I am going to digress a bit today from my typical topics of home decor and parenting advice to offer up a reader-requested guide to grocery shopping. When it comes to saving money on groceries, there are three things I hate: coupon clipping, budgeting, and meal planning. But these are the normal tactics to reduce your grocery spending. It has taken me a few years to really optimize our food spending and finally, I can write my guide to grocery shopping for you. What matters is what you eat, how you shop and where you shop. These 10 tips will help you make the most of your money at a food market.

1. Keep a Running Grocery List

Keeping organized is super important for making your grocery shopping more efficient. A comprehensive grocery list enables you to eliminate impulse buys at the store. As soon as I notice I am low on an item in my fridge or pantry, I write it on my grocery list. This also eliminates running to the grocery store multiple times a week. If you’ve crossed off everything on the list, you know you have everything you need.

A highly detailed shopping list will guide to grocery shopping that is more efficient and cost effective.

My highly detailed grocery shopping list helps me keep focused in the store.

2. Stretch your groceries as long as possible

Because I have such a comprehensive grocery list when I shop, I can usually buy groceries for two to three weeks. That means I only go grocery shopping twice a month. Going to the grocery store less often saves money by reducing the number of impulse buys or purchases you made before you really needed it.

It always surprises me when people say they have “nothing” in the house to eat and have to go grocery shopping because I look in their fridge and it looks full to me. This is a comparison of my fridge before and after grocery shopping.

The Guide to Grocery Shopping suggests eating ALL the food in your fridge before making a trip to the grocery store. Making less trips to the store will cost you less money!Eating every last bit of food in your fridge can help you stretch your dollars at the grocery market.

When I’m running low on food in the house, I do meal plan a little. I try to come up with as many meals as I can make with what I have left in the house and write them down. Usually, when I feel I need to get groceries, I can still make four or five meals with what I have on hand. I find meals with very few ingredients besides spices, like this noodle dish, this Mexican rice that uses mostly canned ingredients, salsa verde crock pot chicken, or cumin dusted chicken breast. All I do is look at what few ingredients I have left to eat in the house, plug them into google, and prepare the best-reviewed recipe.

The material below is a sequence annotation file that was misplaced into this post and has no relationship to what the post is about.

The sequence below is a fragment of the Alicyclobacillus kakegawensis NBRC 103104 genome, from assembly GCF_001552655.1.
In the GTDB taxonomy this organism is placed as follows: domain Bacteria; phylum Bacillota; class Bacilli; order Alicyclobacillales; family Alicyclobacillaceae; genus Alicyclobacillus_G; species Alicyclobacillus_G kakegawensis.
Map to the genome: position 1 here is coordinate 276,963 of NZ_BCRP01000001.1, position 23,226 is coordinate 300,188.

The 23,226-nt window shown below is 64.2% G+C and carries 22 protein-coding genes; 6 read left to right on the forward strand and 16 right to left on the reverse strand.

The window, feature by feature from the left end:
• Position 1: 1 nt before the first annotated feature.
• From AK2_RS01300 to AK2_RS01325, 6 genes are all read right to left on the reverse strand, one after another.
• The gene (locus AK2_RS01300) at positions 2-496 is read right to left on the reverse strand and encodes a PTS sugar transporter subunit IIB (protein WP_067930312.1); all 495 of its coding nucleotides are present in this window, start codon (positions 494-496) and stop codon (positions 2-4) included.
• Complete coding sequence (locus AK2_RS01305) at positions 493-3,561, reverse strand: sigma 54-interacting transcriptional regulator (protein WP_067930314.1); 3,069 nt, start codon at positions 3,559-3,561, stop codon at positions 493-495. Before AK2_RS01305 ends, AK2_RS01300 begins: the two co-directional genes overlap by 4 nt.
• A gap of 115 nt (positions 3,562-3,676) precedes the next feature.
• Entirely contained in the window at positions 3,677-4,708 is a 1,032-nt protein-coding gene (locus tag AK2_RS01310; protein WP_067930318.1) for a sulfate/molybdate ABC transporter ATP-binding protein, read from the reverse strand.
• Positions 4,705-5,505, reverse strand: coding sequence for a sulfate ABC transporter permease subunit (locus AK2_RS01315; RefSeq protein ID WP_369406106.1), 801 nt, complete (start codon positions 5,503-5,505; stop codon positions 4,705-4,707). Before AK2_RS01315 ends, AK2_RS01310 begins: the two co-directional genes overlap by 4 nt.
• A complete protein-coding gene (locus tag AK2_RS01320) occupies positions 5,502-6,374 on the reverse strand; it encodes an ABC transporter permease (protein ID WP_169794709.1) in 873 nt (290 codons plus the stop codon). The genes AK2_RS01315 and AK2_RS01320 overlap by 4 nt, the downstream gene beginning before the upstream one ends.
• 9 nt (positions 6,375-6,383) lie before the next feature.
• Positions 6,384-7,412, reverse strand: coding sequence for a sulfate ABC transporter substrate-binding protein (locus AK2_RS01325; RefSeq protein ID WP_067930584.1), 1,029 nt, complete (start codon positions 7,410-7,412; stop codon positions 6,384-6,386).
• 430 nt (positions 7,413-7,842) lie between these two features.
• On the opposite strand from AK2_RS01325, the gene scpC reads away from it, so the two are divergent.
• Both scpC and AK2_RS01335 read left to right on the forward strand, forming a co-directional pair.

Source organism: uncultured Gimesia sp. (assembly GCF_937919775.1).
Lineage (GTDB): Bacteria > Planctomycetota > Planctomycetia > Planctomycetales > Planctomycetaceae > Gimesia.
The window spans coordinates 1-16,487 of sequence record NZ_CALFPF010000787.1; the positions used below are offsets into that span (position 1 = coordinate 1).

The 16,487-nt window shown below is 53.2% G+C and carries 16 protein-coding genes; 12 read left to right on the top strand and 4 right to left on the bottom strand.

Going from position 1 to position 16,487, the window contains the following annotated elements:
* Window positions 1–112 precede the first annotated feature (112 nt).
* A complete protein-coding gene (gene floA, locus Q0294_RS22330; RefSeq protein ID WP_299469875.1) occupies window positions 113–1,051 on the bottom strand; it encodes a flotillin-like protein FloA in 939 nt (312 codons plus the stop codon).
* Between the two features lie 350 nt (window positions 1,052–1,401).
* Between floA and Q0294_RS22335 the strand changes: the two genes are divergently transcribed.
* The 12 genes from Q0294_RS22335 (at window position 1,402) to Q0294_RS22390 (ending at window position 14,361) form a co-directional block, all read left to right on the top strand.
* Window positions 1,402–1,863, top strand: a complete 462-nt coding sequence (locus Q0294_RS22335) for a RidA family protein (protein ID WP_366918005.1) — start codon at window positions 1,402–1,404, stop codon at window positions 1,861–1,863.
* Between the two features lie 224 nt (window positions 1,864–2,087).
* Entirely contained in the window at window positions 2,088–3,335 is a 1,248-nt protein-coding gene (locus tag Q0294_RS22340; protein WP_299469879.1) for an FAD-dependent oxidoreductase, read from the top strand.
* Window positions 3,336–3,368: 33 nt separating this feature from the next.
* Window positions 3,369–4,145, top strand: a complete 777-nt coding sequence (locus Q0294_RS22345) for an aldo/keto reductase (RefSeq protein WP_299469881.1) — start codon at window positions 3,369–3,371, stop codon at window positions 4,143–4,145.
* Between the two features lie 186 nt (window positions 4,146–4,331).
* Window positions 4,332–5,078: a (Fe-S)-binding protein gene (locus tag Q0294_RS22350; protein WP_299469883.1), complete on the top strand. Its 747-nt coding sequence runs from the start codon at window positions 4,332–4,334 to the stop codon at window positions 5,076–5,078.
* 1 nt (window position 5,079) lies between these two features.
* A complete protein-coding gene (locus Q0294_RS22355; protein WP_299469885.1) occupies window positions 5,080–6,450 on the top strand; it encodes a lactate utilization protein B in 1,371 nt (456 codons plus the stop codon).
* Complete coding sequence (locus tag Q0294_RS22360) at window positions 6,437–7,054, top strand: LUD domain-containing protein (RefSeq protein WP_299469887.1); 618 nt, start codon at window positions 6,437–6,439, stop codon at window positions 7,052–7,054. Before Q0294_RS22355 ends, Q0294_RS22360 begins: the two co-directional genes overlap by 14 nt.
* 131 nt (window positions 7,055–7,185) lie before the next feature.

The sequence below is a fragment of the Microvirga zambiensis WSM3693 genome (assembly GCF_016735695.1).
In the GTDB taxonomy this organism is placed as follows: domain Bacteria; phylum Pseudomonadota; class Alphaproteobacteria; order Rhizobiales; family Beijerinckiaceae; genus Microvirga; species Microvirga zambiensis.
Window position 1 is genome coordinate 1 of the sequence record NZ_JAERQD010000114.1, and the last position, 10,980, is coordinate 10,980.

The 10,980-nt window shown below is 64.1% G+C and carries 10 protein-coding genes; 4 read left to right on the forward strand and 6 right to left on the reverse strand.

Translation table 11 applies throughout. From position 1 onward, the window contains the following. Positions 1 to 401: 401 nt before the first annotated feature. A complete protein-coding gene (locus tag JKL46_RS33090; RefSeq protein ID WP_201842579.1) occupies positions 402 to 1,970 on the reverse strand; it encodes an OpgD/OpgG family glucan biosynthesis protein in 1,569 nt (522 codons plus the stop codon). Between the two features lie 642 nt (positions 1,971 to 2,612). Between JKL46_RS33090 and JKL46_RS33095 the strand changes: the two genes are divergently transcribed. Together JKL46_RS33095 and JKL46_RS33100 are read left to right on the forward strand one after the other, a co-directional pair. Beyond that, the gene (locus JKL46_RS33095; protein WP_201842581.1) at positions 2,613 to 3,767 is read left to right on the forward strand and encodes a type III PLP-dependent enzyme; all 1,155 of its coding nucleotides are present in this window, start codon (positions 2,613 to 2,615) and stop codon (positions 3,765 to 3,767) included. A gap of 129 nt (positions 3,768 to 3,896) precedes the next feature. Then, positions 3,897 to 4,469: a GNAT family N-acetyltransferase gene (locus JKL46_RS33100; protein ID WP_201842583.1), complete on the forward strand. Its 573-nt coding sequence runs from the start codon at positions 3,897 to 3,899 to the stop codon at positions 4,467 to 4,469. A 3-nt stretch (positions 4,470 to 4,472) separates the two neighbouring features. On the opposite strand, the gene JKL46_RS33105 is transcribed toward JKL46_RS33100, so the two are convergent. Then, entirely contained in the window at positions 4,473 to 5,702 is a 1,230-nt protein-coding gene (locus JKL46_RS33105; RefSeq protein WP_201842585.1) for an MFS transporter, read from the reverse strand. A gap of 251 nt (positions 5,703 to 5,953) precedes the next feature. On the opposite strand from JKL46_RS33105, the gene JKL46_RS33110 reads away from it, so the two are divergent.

3. Compare Prices

The places you might think are the cheapest, really aren’t. For instance, many people will pay for a Sam’s Club membership ($40/year) to get discounted grocery items in bulk. But a price comparison I did at our local Sam’s Club and Walmart of more than 80 items revealed to me there was no price difference. The only difference is at Walmart you can buy individual packages of the same item and at Sam’s Club you have to buy bulk. These companies are even owned by the same company and founded by the same person, Sam Walton. Compare prices of stores, but also the cost of groceries on a per ounce or per pound level. Many stores will have this math done for you right on the price tag, you just need to pay attention.

4. Shop At ALDI

I love ALDI because it has lower prices on everything and you save without having to think. Getting used to private label brands took some trial and error, but now we do 95% of our grocery shopping at ALDI only. Compared to Coborns, we are talking HALF the price. Compared to Walmart and Sam’s Club, about 20-30% less most of the time. Introduce yourself to ALDI through the eyes of my friend Jon, he gives a detailed first-hand account on his blog.

5. Buy Meat Deeply Discounted

When I do head to Walmart, I always check their discounted meat. We don’t spend more than $3 a pound on meat in our house. That means no steak or seafood. Sometimes I do get a pound of shrimp (and stretch it to make two meals). The only meat I buy at full price is chicken (at $1.50 a lb or less) and the other meats are purchased when they are deeply discounted and close to expiration. Then I freeze them in my deep freezer for another time.

6. Cut Back on Meat

In general, eating less meat will drastically reduce your food budget. Not only do I buy meat on discount, but we eat way less of it than the average family. I usually make recipes like casseroles, skillets, soups, and pasta where I use half the amount of meat the recipe calls for and it still feels proportionate throughout the serving. We also eat a lot of chicken and vegetarian dishes. Making chicken tacos instead of hamburger made that meal HALF as expensive. Some of our favorite vegetarian meals? These vegan burrito bowls, this coconut squash soup, these Asian noodles, just to name a few.

Vegan burrito bowls and other vegetarian fare. My favorite vegetarian meal, vegan burrito bowls, by Cookie & Kate.

7. Avoid Processed Meals

The first few years I began preparing meals every day for my family, I bought a lot of premade, processed foods. Pasta and stir fry already put together in a bag. Waffle fries and chicken nuggets, boneless barbecue wings and pizza rolls. These meals are fast, but that’s really all they have going for them. They are unhealthy with high salt levels and preservatives and they are SO expensive. When I started eliminating these purchases from my grocery bill, I saw a drastic drop. Of course, I had to cook more often and I needed a new way to make meals in less than 30 minutes.